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Discussion on: what's the status of mongoDB and prisma2?

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anthonyCampolo Author

Thanks so much Nikolas for this response. I think that a lot of the frustrations people have around these issues come from feeling that they are in the dark and so these types of run downs can generate a lot of good will and ease some of the tension.

I certainly appreciate the unique challenges that come from trying to occupy the open source and the corporate development worlds simultaneously. As someone who is firmly in the open source world at the moment I can say that Prisma is almost indispensable to multiple large scale open source projects that I see going on right now.

Developers love Prisma and they want to help make it better. The more processes Prisma can put in place to allow developers to make meaningful contributions will lead to more developers wanting to make meaningful contributions.

Unfortunately I believe there's not much that contributors can do at this point, unless they have a lot of free time and come equipped with some very solid knowledge about Rust, JS/TS and databases altogether.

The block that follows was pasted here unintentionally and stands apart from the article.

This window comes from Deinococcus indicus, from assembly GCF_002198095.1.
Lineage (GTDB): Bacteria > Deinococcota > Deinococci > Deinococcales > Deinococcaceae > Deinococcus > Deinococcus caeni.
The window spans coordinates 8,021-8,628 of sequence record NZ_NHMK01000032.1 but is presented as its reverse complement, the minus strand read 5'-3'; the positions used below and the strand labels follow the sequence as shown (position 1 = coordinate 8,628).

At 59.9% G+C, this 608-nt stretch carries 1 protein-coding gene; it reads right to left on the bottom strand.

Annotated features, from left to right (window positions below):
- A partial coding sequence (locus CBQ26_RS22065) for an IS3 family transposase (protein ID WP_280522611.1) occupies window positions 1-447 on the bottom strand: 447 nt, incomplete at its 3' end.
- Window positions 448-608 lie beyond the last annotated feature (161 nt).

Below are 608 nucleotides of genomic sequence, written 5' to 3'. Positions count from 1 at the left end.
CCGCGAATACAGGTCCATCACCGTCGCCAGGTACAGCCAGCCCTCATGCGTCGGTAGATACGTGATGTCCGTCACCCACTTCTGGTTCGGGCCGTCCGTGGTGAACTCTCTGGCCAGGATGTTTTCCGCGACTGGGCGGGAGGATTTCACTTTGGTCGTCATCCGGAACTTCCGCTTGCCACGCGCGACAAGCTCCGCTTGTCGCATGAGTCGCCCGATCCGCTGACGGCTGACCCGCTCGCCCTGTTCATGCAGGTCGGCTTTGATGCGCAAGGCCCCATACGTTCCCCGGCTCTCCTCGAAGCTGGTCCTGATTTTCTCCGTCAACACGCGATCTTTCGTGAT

I had the exact same thought, it is a very specific combination of skill sets and unfortunately I lack the Rust chops at this time (ask me again in a year and we'll see). But I do know JS and a decent amount about databases so hopefully some Rustaceans in the community can help me bridge the gap.

I will definitely be looking into the resources you provided. I think having this stuff on Notion but not on GitHub might be causing some of the feeling of a communication gap (says the guy on dev.to). Notion is amazing though don't get me wrong.

I'd love to know if/when the MongoDB connector is at a stage where it's possible to build out basic prototypes and proofs of concept. I think that's the sweet spot of what I can help contribute. One of the things I really enjoyed about the project I built with Redwood and Fauna was that it was something that hadn't been done before, not because it took any crazy CS breakthroughs but because it just took a lot of tinkering and getting familiar with the idiosyncrasies of each of them.

The only way to get these large, oddly-shaped software projects to fit together is by having lots of people throwing lots of code around to see what happens and what corners they run into. And I do have a lot of free time.